Imagine that you are searching for your house keys, and you know they could be on either of two desks. The top of one desk is clean, while the other desk is cluttered with papers, stationary, books and coffee cups. What is the fastest way to find your keys?
Looking around on the surface of the empty desk is clearly a waste of time: the keys on an empty desk would be easy to spot, even in the visual periphery. An optimal search strategy would be to spend all your time searching the cluttered desk.
But is this what we actually do? We wanted to find out, so we set up an experiment to test the efficiency of human search by manipulating the background to make a search target pop out on one half of a computer screen and blend in on the other half. We monitored eye movements in participants using a high-speed infrared camera. The optimal search strategy in this experiment is not to look at the easy half of the display at all, because it gives you no new information.
But our results, published in Proceedings of the Royal Society B, reveal that most of us do not use such an optimal approach at all. In fact, the 28 observers in our two experiments, as a group, directed almost half of their eye movements to the easy side, and these ineffective eye movements slowed down the search substantially. Intriguingly, we also found very large individual differences. Some observers concentrated their search on the difficult side, some concentrated on the easy side, and some split their attention between the two.
But why are people looking at the easy side, even though it only slows them down to do so? It could be that, like in our example with the keys on the desk, people systematically fail to look in places that provide the most information. It’s also possible that people just make a lot of unnecessary eye movements to both sides of the display.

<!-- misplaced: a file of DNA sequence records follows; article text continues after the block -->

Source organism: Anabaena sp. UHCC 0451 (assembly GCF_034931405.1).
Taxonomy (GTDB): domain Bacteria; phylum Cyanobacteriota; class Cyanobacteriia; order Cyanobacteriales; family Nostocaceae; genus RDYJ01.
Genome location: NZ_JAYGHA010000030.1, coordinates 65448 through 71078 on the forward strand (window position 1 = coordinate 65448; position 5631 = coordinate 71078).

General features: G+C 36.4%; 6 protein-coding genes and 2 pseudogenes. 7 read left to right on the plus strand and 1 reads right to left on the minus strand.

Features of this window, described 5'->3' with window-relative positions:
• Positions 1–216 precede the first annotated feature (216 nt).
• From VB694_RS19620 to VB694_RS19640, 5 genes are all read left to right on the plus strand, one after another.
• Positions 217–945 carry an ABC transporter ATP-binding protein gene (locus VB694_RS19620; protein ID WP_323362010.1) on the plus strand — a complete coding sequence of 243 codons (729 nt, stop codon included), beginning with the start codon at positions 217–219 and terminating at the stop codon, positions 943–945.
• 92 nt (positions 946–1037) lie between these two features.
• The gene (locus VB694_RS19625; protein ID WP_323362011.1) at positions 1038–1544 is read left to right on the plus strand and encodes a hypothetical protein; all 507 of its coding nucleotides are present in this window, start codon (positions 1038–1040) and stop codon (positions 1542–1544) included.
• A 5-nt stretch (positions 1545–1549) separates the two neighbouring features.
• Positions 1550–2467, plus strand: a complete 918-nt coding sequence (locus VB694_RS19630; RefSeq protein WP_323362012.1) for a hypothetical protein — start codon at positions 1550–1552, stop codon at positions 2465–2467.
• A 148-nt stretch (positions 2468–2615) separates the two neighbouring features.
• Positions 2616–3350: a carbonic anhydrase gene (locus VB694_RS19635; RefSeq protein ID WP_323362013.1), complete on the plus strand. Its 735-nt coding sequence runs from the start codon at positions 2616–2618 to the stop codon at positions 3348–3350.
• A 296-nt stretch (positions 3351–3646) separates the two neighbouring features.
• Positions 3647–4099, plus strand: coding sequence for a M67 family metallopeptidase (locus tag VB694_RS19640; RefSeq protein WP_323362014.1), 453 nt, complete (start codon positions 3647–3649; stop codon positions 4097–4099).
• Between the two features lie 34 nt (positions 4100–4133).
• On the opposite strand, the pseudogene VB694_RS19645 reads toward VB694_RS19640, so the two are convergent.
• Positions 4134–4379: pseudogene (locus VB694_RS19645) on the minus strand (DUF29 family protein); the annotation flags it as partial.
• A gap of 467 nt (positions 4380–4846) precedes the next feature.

To find out which option is more likely to be the cause, we used a mix of easy and hard displays – some of them on a uniform screen and some of them split into two screens. The participants’ task was to indicate if a line tilted 45 degrees to the right was present or absent on a given trial (see below).
We found that people spent a disproportionate amount of time searching on the split screens. This suggests people were quite bad at looking in the places that provide them with the most information, rather than just making unnecessary eye movements. However we also found that participants made many more eye movements than they needed to. They don’t need to move their eyes at all to see the target on the easy background, but people made an average of seven eye movements before saying if the target was there or not.
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The results have important implications for competing models of how humans perform visual searches. One influential theory claims that human (and many other species’) performance in visual search tasks is consistent with an “optimal foraging” strategy, in which a target is found in the smallest possible number of eye movements by rapidly calculating which locations will provide the most information.
An alternative model suggests that a random search strategy can achieve similar levels of performance under the right conditions. This model correctly predicts the group-level results in this new experiment.
But this doesn’t apply when we take into account how individuals behave. Some individuals have eye movements that match an optimal strategy quite closely. Others could be described as “random”. Others still could be described as anti-optimal: these people spent almost all their time searching the easy side. Given the wide range of variation between people we observed, we think it may not be possible to describe search with a single model. Our next step is therefore to better understand individual differences in search strategies, to be able to form more complete and accurate models of how humans search.
In the meantime, in practical terms, our results suggest most of us waste a lot of time looking for objects. To be more efficient, we should not look at the empty surfaces, but direct our search to locations with the most clutter.
About The Author
Anna Maria Nowakowska, Postgraduate student in Psychology, University of Aberdeen; Alasdair Clarke, Lecturer in Psychology, University of Essex, and Amelia Hunt, Senior Lecturer in Psychology, University of Aberdeen